Science Fiction Studies

#94 = Volume 31, Part 3 = November 2004


Veronica Hollinger

Technoculture All the Way Down

[T]he more technological options that exist, the less possible it is to choose options that do not involve technology.—Barbara Katz Rothman, qtd. in Cyborg Citizen, 88

Understanding human cognition will increasingly mean analyzing the affordances that suture us into the flows of information as we are incorporated into systems that are at once material and conceptual, virtual and real.—N. Katherine Hayles, Foreword, Prefiguring Cyberculture, xiii

Chris Hables Gray. Cyborg Citizen: Politics in the Posthuman Age. New York: Routledge, 2002. xiii + 241 pp. $28 hc.

Darren Tofts, Annemarie Jonson, and Allesio Cavallero, eds. Prefiguring Cyberculture: An Intellectual History. Sydney, NSW: Power Publications, 2002 & Cambridge, MA: MIT, 2002. xiv + 322 pp. $32.95 hc.

Here are two quite different but equally significant additions to recent scholarly attempts to come to some understanding of the effects of contemporary technoculture on both individuals and communities. Apart from their usefulness as exemplary technocultural studies, I consider that anyone with an interest in the fortunes of science fiction will find these books particularly worthwhile. Each of them recognizes in science fiction the narrative genre most in tune with the future-oriented hi-tech present, the most suitable genre through which to dramatize the potential consequences of ongoing technoscientific development. Cyborg Citizen is a critical overview of some of the ways in which the individual subject is being constructed in/by technoculture, with a particular focus on the political implications of such constructions. In contrast, Prefiguring Cyberculture, as its title suggests, is a wide-ranging collection of essays aimed at exploring some of the wealth of historical ideas and events that have helped to shape contemporary technoculture itself.

Cyborg Citizen. As Oscar Valparaiso—political-hack hero and manic embodiment of genetically-engineered posthumanity—notes in Bruce Sterling’s political satire Distraction (1998), “These aren’t normal times.... We’ve used up all our normality. There isn’t any left” (228). Chris Hables Gray’s latest study, Cyborg Citizen, is an astute and very readable demonstration of just how deeply abnormal the times have become—although it might well be equally accurate to state that Cyborg Citizen provides an excellent introduction to the new normal. As editor of the very large and influential Cyborg Handbook (Routledge, 1995) and author of studies such as Postmodern War: The New Politics of Conflict (Guilford, 1997), Gray has long explored the political import of technology in our lives, and Cyborg Citizen is a worthy contribution to his ongoing project. After reading Cyborg Citizen, it’s difficult to ignore the sheer multiplicity of the ways in which technoscience is shaping, and will continue to shape, the lives of those of us for whom technology increasingly functions as a kind of second nature.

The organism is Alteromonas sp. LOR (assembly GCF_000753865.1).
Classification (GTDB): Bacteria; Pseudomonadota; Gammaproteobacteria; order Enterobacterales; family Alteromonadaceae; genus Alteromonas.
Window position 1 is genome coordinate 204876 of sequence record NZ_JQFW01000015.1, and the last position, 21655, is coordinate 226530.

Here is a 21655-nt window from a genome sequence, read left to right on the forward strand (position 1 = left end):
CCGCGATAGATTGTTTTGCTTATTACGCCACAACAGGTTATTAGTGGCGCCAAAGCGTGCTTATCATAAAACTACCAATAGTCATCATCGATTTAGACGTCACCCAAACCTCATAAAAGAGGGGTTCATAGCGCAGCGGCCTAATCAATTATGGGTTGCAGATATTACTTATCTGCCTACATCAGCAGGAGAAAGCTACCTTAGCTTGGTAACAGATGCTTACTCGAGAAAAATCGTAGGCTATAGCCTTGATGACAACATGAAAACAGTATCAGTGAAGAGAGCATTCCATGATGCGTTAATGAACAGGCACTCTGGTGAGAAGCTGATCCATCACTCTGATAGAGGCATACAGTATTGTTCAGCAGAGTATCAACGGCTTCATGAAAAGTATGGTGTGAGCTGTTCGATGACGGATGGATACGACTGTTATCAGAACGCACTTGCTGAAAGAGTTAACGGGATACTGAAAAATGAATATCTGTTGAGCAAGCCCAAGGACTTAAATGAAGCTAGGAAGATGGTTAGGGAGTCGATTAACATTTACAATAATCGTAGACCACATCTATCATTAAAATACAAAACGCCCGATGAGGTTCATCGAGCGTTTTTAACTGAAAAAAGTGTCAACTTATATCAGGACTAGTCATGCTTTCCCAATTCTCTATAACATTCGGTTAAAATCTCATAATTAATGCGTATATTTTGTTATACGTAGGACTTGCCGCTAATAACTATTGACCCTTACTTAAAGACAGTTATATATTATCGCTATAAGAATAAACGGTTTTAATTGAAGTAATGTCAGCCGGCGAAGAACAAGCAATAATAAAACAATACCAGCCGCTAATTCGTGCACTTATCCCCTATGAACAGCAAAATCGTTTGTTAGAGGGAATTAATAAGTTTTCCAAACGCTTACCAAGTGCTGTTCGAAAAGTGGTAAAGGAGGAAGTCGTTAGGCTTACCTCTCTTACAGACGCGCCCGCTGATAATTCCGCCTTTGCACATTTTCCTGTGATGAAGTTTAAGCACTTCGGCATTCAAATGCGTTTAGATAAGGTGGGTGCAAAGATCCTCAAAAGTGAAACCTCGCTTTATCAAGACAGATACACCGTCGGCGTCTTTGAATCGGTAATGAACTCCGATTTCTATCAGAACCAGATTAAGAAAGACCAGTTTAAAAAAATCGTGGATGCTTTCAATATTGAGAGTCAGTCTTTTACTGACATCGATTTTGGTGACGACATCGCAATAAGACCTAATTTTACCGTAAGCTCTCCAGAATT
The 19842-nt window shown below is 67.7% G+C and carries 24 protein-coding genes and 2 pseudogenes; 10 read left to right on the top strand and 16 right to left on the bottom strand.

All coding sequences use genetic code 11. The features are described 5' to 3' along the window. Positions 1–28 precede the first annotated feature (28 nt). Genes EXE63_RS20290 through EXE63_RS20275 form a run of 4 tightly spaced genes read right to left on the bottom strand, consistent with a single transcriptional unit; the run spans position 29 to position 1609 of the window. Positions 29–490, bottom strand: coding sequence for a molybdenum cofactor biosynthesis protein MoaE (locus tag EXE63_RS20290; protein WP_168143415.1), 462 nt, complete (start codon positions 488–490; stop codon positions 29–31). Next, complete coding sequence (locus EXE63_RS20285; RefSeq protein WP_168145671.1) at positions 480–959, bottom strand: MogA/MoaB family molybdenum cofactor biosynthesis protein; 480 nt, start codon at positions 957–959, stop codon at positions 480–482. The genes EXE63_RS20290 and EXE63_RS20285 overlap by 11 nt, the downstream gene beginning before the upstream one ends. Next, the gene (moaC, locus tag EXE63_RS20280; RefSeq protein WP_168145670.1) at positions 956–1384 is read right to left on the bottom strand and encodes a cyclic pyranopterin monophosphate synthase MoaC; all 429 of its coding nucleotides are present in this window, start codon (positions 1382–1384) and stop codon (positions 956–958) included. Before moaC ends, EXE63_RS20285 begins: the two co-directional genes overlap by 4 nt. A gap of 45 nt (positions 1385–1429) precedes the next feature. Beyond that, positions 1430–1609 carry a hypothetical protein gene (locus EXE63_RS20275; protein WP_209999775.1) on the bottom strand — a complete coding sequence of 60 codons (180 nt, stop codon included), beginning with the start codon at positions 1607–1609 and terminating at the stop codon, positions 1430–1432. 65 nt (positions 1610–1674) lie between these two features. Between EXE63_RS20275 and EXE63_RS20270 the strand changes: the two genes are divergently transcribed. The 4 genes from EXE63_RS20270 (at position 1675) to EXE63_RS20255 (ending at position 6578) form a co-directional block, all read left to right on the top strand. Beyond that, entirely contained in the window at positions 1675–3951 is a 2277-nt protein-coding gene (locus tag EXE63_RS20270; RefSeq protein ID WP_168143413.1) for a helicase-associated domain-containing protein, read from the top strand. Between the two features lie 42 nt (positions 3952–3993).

It is Gray’s contention that “We live in a cyborg society, no matter how unmodified we are as individuals” (2) and that this society is in the throes of an ever more rapid evolution. Although he tends to maintain his focus on the results of the human/machine interface, his introductory remarks provide a more inclusive description of “cyborg” than is often deployed by post-Harawayan scholars1:

A cyborg is a self-regulating organism that combines the natural and the artificial together in one system. Cyborgs do not have to be part human, for any organism/system that mixes the evolved and the made, the living and the inanimate, is technically a cyborg. This would include biocomputers based on organic processes, along with roaches with implants and bioengineered microbes. (2)

Gray borrows the idea of “participatory evolution”—that is, the artificial process through which human beings are currently contributing to their own bio-genetic and technological transformations—from Manfred Clynes and Nathan Kline, the scientists who in 1960 coined the term “cyborg.” For Gray, this process of “participatory evolution” is “a fundamentally new development in the history of the human” (3):

Artificial evolution ... now includes the direct modification of human bodies and genes. Our interventions are presently crude, but new technosciences promise that soon we will be creating creatures from ourselves that cannot even be classified as humans. Whatever the motivations ... this process is fundamentally political. Politics will determine what values we build into posthumanity. (11)

In his view, the most significant consequence of technoscience is the increasing cyborgization of the human subject.

This is a cusp moment in human history. The postmodern, Gray argues, is a transitory phase and it is leading us toward a future at once promising and threatening. It is thus necessary to develop a politics for the new cyborg citizen of the technologically-inflected future/present. Like Donna Haraway and others, Gray sees in the cyborg a potentially powerful metaphor, “a signifier of postmodern times” that deploys the “tactic of science fiction ... to tell stories about the here and now that do not paint the present as an inevitable product of the past. This means that the future is not determined either” (90). Recognizing the centrality of science fiction’s role in thinking about the human-machine interface, Gray intersperses his commentary with glancing but incisive references to key sf texts by writers such as Bruce Sterling, Frederik Pohl, Robert A. Heinlein, Maureen McHugh, Isaac Asimov, David Brin, Mary Shelley, and John Varley.